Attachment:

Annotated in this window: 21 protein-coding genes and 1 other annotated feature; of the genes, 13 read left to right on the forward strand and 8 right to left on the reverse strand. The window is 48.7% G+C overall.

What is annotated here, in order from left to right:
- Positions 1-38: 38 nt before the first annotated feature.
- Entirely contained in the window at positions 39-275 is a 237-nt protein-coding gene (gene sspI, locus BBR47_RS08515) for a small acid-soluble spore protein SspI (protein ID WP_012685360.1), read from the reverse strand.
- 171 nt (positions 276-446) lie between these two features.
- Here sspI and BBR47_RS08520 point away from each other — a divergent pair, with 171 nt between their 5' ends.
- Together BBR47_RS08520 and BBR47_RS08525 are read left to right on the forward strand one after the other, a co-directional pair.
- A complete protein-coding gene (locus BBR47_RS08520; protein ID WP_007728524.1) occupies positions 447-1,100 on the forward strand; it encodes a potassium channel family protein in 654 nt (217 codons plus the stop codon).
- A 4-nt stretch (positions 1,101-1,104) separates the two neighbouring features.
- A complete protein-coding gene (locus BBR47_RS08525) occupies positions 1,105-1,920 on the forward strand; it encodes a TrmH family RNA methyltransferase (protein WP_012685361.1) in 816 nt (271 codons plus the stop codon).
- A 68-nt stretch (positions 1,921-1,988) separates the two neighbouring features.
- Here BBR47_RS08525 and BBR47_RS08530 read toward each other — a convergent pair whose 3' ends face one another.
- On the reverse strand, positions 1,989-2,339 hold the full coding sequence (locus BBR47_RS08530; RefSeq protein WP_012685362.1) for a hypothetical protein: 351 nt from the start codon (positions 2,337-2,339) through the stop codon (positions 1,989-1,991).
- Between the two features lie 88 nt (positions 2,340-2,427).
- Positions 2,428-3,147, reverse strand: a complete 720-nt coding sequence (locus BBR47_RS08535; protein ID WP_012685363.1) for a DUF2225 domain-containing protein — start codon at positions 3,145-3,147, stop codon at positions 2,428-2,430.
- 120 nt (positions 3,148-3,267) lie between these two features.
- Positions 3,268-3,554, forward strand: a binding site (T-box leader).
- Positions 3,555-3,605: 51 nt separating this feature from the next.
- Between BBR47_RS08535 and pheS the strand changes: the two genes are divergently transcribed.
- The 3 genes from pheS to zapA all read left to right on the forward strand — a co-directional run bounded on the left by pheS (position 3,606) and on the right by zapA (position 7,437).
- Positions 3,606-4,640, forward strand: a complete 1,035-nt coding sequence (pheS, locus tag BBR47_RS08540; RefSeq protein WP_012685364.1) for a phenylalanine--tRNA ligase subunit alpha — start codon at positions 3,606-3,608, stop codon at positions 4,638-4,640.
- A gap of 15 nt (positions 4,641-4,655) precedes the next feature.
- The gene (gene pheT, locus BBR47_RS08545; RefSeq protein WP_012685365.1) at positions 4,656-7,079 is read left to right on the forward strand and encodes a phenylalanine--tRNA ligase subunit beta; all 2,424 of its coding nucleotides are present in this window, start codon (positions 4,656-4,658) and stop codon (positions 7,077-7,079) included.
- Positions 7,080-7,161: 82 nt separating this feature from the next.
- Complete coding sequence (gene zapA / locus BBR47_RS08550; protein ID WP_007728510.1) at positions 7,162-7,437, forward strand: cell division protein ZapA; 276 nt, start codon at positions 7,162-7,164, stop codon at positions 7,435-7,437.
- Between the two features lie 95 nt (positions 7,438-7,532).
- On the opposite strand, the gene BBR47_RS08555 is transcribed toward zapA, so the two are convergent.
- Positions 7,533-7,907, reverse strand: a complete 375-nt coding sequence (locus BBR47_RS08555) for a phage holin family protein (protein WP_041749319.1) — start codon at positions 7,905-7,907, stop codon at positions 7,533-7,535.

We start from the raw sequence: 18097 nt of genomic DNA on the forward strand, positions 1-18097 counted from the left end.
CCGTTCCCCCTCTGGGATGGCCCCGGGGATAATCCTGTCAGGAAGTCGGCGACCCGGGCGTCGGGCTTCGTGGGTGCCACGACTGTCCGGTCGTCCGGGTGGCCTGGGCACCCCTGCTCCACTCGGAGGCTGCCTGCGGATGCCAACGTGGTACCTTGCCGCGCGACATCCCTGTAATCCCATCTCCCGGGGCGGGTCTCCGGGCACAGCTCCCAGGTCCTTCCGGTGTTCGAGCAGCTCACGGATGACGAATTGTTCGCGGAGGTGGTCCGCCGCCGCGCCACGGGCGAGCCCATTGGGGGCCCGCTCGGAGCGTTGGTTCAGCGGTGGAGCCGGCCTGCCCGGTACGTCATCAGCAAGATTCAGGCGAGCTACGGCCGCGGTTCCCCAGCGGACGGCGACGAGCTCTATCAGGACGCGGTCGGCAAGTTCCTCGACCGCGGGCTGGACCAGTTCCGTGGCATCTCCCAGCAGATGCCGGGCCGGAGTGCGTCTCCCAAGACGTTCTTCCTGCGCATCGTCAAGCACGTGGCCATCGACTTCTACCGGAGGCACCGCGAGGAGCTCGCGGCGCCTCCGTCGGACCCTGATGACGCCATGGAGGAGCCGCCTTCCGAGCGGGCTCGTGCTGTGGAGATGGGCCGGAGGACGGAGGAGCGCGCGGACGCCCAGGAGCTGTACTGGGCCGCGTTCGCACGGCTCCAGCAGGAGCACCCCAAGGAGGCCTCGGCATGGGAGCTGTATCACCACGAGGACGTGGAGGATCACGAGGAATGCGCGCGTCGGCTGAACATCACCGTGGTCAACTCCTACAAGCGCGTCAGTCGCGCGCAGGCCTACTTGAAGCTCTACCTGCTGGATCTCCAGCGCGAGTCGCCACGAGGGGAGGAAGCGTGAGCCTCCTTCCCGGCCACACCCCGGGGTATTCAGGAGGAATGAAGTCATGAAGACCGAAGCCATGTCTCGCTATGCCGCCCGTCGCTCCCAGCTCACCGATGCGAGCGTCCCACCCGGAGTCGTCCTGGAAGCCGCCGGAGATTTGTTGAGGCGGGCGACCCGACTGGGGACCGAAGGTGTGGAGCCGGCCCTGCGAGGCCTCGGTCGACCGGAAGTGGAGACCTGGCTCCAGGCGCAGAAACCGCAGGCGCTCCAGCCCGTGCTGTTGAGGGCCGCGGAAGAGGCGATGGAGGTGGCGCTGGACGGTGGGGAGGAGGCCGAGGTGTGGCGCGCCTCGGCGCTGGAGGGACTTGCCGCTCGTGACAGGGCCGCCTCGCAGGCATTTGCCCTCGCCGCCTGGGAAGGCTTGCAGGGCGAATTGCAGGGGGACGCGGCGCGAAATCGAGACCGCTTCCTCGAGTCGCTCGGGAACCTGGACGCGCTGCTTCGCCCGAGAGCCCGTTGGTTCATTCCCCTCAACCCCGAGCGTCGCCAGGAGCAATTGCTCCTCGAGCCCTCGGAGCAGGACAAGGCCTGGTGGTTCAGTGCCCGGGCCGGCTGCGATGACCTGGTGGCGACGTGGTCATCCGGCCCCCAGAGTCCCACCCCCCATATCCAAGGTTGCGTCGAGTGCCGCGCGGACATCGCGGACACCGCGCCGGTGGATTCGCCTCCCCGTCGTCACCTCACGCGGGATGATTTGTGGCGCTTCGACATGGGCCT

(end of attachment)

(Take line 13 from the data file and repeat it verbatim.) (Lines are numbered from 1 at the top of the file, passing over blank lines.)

- On the reverse strand, positions 1,989-2,339 hold the full coding sequence (locus BBR47_RS08530; RefSeq protein WP_012685362.1) for a hypothetical protein: 351 nt from the start codon (positions 2,337-2,339) through the stop codon (positions 1,989-1,991).